How to tell if your PC is running Windows 10 Creators Update

Get to know your Windows 10 version numbers: where to find them and what they mean.

Depending on when it was put together, the new laptop or PC you just unboxed may or may not have Windows 10 Creators Update installed. It’s a major update that was released in April and one to which you should upgrade.

Microsoft isn’t so forward as to slap Creators Update branding all over Windows so you’ll need understand Microsoft’s numbering system for the different versions of Windows and where to find such information.

So, what’s Creators Update called?

Windows 10 Creator Update is officially Version 1703. If you are running Version 1607, then you don’t have Creators Update and are running the previous Anniversary Update of Windows 10.

The version number is based on the date of the release, using a YYMM format. So, Version 1703 for Creators Update means it’s from March of 2017 (even though it wasn’t officially released until a month later). The previous Version 1607 for the Anniversary Update then was from July of 2016.

You’ll also see a number for OS Build, which tells you the specific build you have. Microsoft releases minor updates to each major version of its OS; these smaller updates get a new OS Build number but don’t change the Version number. Creators Update has an OS Build of 15063 dot-something, while Anniversary Update has an OS Build of 14393 dot-something.

How do I check which version of Windows I’m running?

There are two ways to check:

Open Settings and go to System > About. Here, you’ll see which Edition (Home, Pro or Enterprise), Version and OS Build you are running.

The other way is to use the search bar, enter winver and hit Enter. A small window will pop up showing you the Edition, Version and OS Build that you’ve got.

How do I update to Creators Update?

Open Settings and go to Update & security and click the Check for Updates button. If it shows that no updates are available or updates you only to a newer Anniversary Update, then you can manually install Creators Update using Microsoft’s Windows 10 Upgrade Assistant.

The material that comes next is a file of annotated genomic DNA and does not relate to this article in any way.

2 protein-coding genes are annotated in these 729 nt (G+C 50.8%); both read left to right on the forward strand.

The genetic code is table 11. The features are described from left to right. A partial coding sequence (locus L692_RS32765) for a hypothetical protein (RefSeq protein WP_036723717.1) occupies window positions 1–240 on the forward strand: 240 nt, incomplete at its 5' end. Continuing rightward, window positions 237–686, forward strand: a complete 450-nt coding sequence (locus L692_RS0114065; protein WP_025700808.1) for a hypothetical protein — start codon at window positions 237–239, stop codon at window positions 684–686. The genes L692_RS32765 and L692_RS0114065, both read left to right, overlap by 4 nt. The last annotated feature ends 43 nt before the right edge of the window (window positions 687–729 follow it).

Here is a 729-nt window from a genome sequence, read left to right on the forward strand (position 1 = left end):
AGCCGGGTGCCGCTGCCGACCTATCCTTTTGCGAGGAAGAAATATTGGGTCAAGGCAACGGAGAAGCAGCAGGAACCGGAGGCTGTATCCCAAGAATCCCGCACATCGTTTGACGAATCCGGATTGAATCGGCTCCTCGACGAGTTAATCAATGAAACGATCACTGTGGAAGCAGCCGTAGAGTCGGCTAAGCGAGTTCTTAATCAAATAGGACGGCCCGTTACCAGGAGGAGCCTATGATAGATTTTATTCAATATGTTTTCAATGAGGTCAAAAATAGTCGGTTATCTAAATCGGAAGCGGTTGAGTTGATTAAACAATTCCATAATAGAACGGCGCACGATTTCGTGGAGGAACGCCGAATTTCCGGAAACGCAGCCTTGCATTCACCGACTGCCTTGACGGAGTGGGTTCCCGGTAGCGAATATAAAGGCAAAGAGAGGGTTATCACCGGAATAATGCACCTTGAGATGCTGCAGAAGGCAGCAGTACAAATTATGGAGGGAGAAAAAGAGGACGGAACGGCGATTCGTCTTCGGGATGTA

Windows 10’s built-in battery-saving mode

How to access and adjust Windows 10’s battery-saving mode.

Windows 10 has a couple of different tools for helping you eke the most life out of your laptop’s ailing battery. There’s the traditional power options menu that lets you pick and choose how long your computer should stay awake when you’re not using it, and there’s also a new battery saver feature that switches off things like push notifications — because Windows 10 is basically a mobile operating system, and it has push notifications.

The Power & sleep menu (Settings > System > Power & sleep) is nothing new. Here, you can choose how long your computer is idle before it automatically shuts off the screen or goes into Sleep mode, based on whether your computer is plugged in or running on the battery.

You can also find the Additional power settings, which opens up the Power Options menu in the Control Panel. Here, you can edit your power plans, choose what happens when you close the lid of your laptop, and choose whether to require a password when your computer wakes from sleep mode.

Battery saver

In addition to the Power & sleep settings, Windows 10 has a new feature called Battery saver. Battery saver is a battery-saving power mode specifically optimized for Windows 10, which means it does things like limit background app activity and push notifications — similar to the battery-saving modes you find on smartphones and tablets.

How to make your laptop boot faster

Whether you have a MacBook or Windows 10 laptop, we can help you cut down its startup time.

If your laptop takes its sweet time booting up, then here are some things you can do to put a little pep back in its startup step.

Get an SSD

You can breathe new life and faster boot times into old laptops by replacing spinning hard drives (HDD) with a new solid-state drive (SSD).